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A class with $2N$ students took a quiz, on which the possible scores were $0,1,\dots,10$. Each of these scores occurred at least once, and the average score was exactly $7.4$. Show that the class can be divided into two groups of $N$ students in such a way that the average score for each group was exactly $7.4$

I do not know, I am Clueless

Initially I assumed that there are $a_0$ $0's$,$a_1$ $1's$ $ \dots $ $a_{10}$ $10's$. Where $a_0+ a_1 \dots a_{10}=N$ each $a_i>0$ Further we have Average 7.4 but I do not know what to do next

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closed as off-topic by Andrés E. Caicedo, Namaste, Isaac Browne, Shailesh, user223391 Jul 5 '18 at 1:03

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  • $\begingroup$ What have you done? How did you start? Where did you get stuck? $\endgroup$ – saulspatz Jul 2 '18 at 16:46
  • $\begingroup$ Initially I assumed that there are $a_0$ $0's$,$a_1$ $1's$ $ \dots $ $a_{10}$ $10's$. Where $a_0+ a_1 \dots a_{10}=N$ each $a_i>0$ Further we have Average 7.4 but I do not know what to do next $\endgroup$ – user567182 Jul 2 '18 at 16:50
  • $\begingroup$ What can you say about the number of students? Is it possible that there were 12 students, for example? Let me just add that the idea of trying to figure out how many students got each grade seems way too complicated, at least to begin with. Start with the easy stuff. $\endgroup$ – saulspatz Jul 2 '18 at 16:54
  • $\begingroup$ No, 12 is not a possibility. If it is then total score is supposed to be $ 7.4 \times 12=98.8$ which is not an integer, Our total score is an integer because its summation of $0,1,2 \dots 10$ $\endgroup$ – user567182 Jul 2 '18 at 16:57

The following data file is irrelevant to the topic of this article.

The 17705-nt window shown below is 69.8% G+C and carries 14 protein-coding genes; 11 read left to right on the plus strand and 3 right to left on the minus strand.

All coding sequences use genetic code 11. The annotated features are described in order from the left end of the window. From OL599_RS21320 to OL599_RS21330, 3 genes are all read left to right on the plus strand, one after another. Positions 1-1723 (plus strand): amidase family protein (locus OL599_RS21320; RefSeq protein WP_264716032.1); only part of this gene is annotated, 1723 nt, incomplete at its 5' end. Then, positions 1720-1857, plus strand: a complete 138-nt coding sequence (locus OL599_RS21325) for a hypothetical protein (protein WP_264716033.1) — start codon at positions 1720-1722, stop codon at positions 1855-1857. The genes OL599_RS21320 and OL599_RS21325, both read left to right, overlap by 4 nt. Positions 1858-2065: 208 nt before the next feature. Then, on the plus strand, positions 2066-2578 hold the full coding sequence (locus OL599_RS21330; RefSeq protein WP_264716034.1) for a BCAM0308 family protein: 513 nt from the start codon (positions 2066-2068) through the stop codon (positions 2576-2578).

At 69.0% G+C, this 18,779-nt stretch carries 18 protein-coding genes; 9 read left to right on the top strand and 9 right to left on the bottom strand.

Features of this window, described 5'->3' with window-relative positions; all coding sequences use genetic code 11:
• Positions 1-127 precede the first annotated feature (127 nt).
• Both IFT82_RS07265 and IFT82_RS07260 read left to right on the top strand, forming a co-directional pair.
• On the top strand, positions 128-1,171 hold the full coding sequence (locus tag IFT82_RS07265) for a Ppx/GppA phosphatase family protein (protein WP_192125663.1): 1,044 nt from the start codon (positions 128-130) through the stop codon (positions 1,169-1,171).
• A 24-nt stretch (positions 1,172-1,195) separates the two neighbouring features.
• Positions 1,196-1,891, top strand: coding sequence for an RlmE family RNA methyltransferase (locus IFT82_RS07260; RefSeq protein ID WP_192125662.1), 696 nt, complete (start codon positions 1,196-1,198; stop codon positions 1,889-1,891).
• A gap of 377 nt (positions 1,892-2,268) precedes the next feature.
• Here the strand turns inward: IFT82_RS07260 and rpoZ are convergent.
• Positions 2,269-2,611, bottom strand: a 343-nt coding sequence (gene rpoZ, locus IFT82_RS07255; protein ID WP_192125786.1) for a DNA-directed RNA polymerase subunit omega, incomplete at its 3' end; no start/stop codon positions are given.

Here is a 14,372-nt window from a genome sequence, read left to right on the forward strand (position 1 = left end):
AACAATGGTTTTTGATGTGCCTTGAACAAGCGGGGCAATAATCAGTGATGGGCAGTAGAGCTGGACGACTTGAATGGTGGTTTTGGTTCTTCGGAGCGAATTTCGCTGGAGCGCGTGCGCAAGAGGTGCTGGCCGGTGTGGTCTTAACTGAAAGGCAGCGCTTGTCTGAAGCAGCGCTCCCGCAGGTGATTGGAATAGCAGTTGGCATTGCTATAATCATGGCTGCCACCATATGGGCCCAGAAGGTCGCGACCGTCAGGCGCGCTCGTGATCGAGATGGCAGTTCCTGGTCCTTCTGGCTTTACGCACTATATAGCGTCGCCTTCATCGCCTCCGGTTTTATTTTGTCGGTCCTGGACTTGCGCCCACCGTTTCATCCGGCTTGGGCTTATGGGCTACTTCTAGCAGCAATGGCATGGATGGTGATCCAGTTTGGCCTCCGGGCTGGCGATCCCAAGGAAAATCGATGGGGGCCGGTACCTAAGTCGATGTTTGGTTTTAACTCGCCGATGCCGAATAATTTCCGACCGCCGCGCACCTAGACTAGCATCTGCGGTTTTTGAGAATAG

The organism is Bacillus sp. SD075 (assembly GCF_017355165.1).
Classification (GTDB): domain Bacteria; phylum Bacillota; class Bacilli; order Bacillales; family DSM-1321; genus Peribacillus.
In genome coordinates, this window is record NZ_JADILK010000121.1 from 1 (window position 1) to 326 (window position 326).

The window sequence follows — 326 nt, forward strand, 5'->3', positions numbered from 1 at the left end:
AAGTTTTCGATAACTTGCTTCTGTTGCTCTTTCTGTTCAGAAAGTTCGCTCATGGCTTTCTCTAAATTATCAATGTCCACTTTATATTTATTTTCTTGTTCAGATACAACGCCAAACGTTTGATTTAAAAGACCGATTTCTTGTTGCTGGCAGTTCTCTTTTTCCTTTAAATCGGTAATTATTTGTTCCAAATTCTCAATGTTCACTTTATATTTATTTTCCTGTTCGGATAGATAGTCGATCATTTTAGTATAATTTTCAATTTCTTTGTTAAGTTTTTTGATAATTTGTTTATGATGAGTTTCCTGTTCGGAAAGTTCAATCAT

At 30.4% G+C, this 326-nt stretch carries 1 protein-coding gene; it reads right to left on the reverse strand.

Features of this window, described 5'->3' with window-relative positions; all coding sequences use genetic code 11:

• $\begingroup$ I think this was a recent Putnam exam problem. Don't have the time to find the reference. $\endgroup$ – Ethan Bolker Jul 3 '18 at 20:50
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Let $a_1,\dots,a_{2N}$ be the scores in nondecreasing order, and define the sums $$s_i = \sum_{j=i+1}^{i+N} a_i \text{ for } i=0,\dots,N$$.

Then $$s_0 \leq \cdots \leq s_{N}$$

and

$$s_0 + s_{N} = \sum_{j=1}^{2N} a_i = 7.4(2N)$$,

so $$s_0 \leq 7.4N \leq s_N$$.

Let $i$ be the largest index for which $$s_i \leq 7.4N$$;

note that we cannot have $i = N$, as otherwise $s_0 = s_N = 7.4N$ and hence $a_1 = \cdots = a_{2N} = 7.4$, contradiction.

Then $$7.4N - s_i < s_{i+1} - s_i = a_{i+N+1} - a_i$$ and so $$ a_i < s_i + a_{i+N+1} - 7.4N \leq a_{i+N+1}; $$

since all possible scores occur, this means that we can find $N$ scores with sum $7.4N$ by taking $$a_i, \dots, a_{i+N+1}$$ and omitting one occurrence of the value $$s_i + a_{i+N+1} - 7.4N$$.

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  • $\begingroup$ You can put the punctuation marks inside the $ signs to avoid these weird lines with just a comma or a period. $\endgroup$ – saulspatz Jul 2 '18 at 17:08

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